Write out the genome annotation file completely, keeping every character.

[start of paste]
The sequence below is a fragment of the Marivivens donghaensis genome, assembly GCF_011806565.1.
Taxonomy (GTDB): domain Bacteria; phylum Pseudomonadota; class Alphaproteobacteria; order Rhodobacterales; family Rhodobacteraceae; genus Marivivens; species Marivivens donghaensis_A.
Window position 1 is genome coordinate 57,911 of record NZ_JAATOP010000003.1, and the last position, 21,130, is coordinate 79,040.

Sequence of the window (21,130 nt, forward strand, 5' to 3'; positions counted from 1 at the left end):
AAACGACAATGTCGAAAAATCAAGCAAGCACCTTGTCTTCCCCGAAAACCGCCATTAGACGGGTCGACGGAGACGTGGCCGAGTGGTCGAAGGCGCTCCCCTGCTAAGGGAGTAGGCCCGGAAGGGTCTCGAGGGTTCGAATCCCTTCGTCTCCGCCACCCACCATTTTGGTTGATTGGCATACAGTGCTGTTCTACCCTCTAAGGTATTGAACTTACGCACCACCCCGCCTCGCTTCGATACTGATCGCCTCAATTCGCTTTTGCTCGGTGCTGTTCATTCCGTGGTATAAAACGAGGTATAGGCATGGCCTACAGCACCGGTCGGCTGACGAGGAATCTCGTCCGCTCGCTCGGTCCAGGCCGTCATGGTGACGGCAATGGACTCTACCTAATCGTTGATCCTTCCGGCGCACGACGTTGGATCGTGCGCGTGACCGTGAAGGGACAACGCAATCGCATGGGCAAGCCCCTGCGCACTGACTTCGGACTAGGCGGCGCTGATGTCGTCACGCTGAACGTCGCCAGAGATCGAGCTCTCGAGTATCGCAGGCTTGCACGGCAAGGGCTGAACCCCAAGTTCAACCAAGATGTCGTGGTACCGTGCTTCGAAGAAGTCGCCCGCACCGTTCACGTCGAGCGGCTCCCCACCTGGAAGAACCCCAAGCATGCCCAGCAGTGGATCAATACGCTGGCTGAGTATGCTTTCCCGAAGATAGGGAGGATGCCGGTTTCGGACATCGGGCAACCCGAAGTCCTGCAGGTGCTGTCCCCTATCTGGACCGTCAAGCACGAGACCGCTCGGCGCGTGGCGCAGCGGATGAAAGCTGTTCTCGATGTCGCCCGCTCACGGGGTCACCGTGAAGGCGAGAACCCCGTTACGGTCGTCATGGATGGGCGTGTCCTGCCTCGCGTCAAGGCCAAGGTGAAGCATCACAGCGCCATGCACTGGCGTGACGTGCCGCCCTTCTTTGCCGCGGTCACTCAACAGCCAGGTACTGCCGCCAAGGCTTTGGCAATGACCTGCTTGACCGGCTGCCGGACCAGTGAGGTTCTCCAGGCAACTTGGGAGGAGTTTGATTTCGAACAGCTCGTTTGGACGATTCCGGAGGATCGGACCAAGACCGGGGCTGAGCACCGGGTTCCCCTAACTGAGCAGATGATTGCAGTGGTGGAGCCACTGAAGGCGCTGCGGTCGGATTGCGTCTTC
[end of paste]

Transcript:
The sequence below is a fragment of the Marivivens donghaensis genome, assembly GCF_011806565.1.
Taxonomy (GTDB): domain Bacteria; phylum Pseudomonadota; class Alphaproteobacteria; order Rhodobacterales; family Rhodobacteraceae; genus Marivivens; species Marivivens donghaensis_A.
Window position 1 is genome coordinate 57,911 of record NZ_JAATOP010000003.1, and the last position, 21,130, is coordinate 79,040.

Sequence of the window (21,130 nt, forward strand, 5' to 3'; positions counted from 1 at the left end):
AAACGACAATGTCGAAAAATCAAGCAAGCACCTTGTCTTCCCCGAAAACCGCCATTAGACGGGTCGACGGAGACGTGGCCGAGTGGTCGAAGGCGCTCCCCTGCTAAGGGAGTAGGCCCGGAAGGGTCTCGAGGGTTCGAATCCCTTCGTCTCCGCCACCCACCATTTTGGTTGATTGGCATACAGTGCTGTTCTACCCTCTAAGGTATTGAACTTACGCACCACCCCGCCTCGCTTCGATACTGATCGCCTCAATTCGCTTTTGCTCGGTGCTGTTCATTCCGTGGTATAAAACGAGGTATAGGCATGGCCTACAGCACCGGTCGGCTGACGAGGAATCTCGTCCGCTCGCTCGGTCCAGGCCGTCATGGTGACGGCAATGGACTCTACCTAATCGTTGATCCTTCCGGCGCACGACGTTGGATCGTGCGCGTGACCGTGAAGGGACAACGCAATCGCATGGGCAAGCCCCTGCGCACTGACTTCGGACTAGGCGGCGCTGATGTCGTCACGCTGAACGTCGCCAGAGATCGAGCTCTCGAGTATCGCAGGCTTGCACGGCAAGGGCTGAACCCCAAGTTCAACCAAGATGTCGTGGTACCGTGCTTCGAAGAAGTCGCCCGCACCGTTCACGTCGAGCGGCTCCCCACCTGGAAGAACCCCAAGCATGCCCAGCAGTGGATCAATACGCTGGCTGAGTATGCTTTCCCGAAGATAGGGAGGATGCCGGTTTCGGACATCGGGCAACCCGAAGTCCTGCAGGTGCTGTCCCCTATCTGGACCGTCAAGCACGAGACCGCTCGGCGCGTGGCGCAGCGGATGAAAGCTGTTCTCGATGTCGCCCGCTCACGGGGTCACCGTGAAGGCGAGAACCCCGTTACGGTCGTCATGGATGGGCGTGTCCTGCCTCGCGTCAAGGCCAAGGTGAAGCATCACAGCGCCATGCACTGGCGTGACGTGCCGCCCTTCTTTGCCGCGGTCACTCAACAGCCAGGTACTGCCGCCAAGGCTTTGGCAATGACCTGCTTGACCGGCTGCCGGACCAGTGAGGTTCTCCAGGCAACTTGGGAGGAGTTTGATTTCGAACAGCTCGTTTGGACGATTCCGGAGGATCGGACCAAGACCGGGGCTGAGCACCGGGTTCCCCTAACTGAGCAGATGATTGCAGTGGTGGAGCCACTGAAGGCGCTGCGGTCGGATTGCGTCTTC